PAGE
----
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Tuesday, August 16, 2022

Dean of school who shot student ordered to pay $10 million judgment

BOSTON (AP) — A federal judge has ordered a former dean of a Boston high school known affectionately to students as “Rev” to pay more than $10 million in damages to a former student he was convicted of attempting to kill in a dispute. about drug sales.

Friday’s default judgment against former English High School Dean Shaun Harrison includes $7.5 million in damages for pain, suffering and emotional distress; $2.5 million in punitive damages; and more than $80,000 for the victim’s medical bills.

harrison was convicted in state court in 2018 of assault and other charges, and sentenced to up to 26 years in prison.

Harrison, who had a background as a community organizer and youth minister, was an academic dean, a job that required keeping order and advising students, according to trial testimony.

But he led a double life, authorities said. He had ties to the violent Latin Kings gang, recruited students to sell him drugs, and kept a gun in his apartment.

Harrison denied the charges, telling a Boston television station that he “never lived a double life.”

The victim, who had been recruited by Harrison to sell marijuana, was 17 years old when he was shot in the back of the head at close range on a snowy Boston street in March 2015.

The bullet barely hit the victim’s brainstem and carotid artery, but shattered his jaw. He underwent two surgeries, had his jaw wired shut for nine months, remains paralyzed in half his face, suffers from facial neuropathy, hearing loss and requires eyelid weights to help him open and close his eyes, documents show. judicial. He continues to experience pain from the bullet that remains lodged in his head and has developed an addiction to prescription opioids for pain.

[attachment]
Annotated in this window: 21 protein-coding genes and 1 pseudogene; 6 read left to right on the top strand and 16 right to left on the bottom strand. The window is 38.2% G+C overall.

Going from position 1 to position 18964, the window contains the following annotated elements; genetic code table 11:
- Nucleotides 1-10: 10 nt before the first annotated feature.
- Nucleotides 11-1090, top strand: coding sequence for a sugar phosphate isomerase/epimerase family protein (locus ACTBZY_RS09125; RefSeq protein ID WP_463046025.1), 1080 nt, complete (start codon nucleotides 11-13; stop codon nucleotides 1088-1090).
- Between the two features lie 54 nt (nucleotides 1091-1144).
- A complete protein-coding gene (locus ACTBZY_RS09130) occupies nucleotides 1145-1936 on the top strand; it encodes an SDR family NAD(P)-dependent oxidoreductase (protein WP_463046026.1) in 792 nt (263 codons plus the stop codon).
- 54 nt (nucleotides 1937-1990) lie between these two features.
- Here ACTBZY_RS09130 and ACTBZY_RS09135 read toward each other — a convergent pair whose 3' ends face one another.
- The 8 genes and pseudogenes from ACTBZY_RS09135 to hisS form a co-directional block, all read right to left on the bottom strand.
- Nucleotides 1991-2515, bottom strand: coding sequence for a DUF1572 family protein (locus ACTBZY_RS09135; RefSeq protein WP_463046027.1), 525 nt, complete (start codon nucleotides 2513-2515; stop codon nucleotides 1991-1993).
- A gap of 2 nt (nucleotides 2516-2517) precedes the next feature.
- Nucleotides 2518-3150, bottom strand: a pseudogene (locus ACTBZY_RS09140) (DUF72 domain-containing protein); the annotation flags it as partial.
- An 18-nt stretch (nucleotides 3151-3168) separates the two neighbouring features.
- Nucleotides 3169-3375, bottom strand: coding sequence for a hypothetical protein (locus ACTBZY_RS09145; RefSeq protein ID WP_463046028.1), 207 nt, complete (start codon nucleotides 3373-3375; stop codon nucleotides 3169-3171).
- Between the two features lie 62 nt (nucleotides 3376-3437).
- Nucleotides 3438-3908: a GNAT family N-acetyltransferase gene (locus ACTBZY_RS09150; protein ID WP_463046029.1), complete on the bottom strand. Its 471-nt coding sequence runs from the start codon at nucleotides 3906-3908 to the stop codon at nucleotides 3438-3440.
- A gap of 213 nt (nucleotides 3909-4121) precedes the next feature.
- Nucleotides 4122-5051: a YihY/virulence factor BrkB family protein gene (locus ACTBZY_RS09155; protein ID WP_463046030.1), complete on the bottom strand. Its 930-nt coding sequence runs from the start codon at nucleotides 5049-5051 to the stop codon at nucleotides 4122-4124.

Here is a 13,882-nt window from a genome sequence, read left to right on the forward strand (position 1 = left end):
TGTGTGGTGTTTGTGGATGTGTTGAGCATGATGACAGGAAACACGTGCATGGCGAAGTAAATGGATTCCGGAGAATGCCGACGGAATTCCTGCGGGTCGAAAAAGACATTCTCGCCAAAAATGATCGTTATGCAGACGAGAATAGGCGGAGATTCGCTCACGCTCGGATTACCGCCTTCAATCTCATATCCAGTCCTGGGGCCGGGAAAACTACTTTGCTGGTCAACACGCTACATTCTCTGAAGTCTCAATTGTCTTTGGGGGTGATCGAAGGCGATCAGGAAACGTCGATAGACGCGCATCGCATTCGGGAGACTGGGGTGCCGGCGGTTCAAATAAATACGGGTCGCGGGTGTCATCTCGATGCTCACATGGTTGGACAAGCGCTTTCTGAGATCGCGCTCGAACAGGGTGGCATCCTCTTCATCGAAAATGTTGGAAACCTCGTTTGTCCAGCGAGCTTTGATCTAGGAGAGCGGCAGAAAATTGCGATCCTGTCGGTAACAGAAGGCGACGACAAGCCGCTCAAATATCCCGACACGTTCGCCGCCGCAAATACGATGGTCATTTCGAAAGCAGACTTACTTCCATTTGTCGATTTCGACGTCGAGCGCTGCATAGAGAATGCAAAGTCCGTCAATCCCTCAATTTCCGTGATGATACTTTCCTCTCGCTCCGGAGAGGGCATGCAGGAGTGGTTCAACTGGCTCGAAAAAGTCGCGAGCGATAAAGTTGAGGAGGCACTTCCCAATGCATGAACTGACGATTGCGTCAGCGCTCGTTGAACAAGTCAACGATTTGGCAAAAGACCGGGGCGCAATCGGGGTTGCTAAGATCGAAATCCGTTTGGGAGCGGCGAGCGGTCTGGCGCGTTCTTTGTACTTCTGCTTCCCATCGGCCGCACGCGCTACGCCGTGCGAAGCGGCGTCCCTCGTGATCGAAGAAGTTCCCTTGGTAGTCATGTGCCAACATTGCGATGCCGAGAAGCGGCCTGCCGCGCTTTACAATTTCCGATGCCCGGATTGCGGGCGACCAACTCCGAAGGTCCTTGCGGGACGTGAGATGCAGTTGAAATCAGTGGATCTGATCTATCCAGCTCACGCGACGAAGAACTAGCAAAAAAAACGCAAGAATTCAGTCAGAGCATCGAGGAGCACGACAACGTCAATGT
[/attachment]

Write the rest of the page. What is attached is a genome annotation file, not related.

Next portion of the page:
No attorney for Harrison was listed in the civil case filed by the victim in 2019.

It’s unclear if the victim will ever receive any money from Harrison.

“The sentence against Mr. Harrison as an individual will ensure that he can never benefit from any efforts when he is released from prison, including the sale of the rights to this story for publication,” the plaintiff’s attorney, John Martin, said in an email. Saturday.

Boston Public Schools was also named as a defendant, but the judge dismissed the claims against the system and that ruling is being appealed, Martin said.

“Boston Public Schools had an absolute disregard for student safety and was grossly reckless when it allowed a predator to hold a position of trust and authority at that school after multiple incidents that should have resulted in his termination,” he wrote.

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